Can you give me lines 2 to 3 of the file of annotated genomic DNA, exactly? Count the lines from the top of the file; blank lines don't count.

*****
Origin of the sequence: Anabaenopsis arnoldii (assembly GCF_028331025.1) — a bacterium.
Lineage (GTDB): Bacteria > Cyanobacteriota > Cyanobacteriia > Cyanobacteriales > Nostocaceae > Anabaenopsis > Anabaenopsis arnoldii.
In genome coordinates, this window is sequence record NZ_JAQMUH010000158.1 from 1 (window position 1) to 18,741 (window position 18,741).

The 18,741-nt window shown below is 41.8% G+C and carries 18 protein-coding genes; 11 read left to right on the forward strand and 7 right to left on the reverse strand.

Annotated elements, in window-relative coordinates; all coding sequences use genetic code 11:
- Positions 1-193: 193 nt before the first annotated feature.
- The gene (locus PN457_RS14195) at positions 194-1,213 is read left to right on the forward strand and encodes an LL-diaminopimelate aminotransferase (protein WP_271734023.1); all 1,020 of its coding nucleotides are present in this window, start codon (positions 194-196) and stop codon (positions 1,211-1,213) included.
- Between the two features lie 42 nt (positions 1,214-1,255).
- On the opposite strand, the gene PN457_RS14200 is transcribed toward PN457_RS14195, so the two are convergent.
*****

Lineage (GTDB): Bacteria > Cyanobacteriota > Cyanobacteriia > Cyanobacteriales > Nostocaceae > Anabaenopsis > Anabaenopsis arnoldii.
In genome coordinates, this window is sequence record NZ_JAQMUH010000158.1 from 1 (window position 1) to 18,741 (window position 18,741).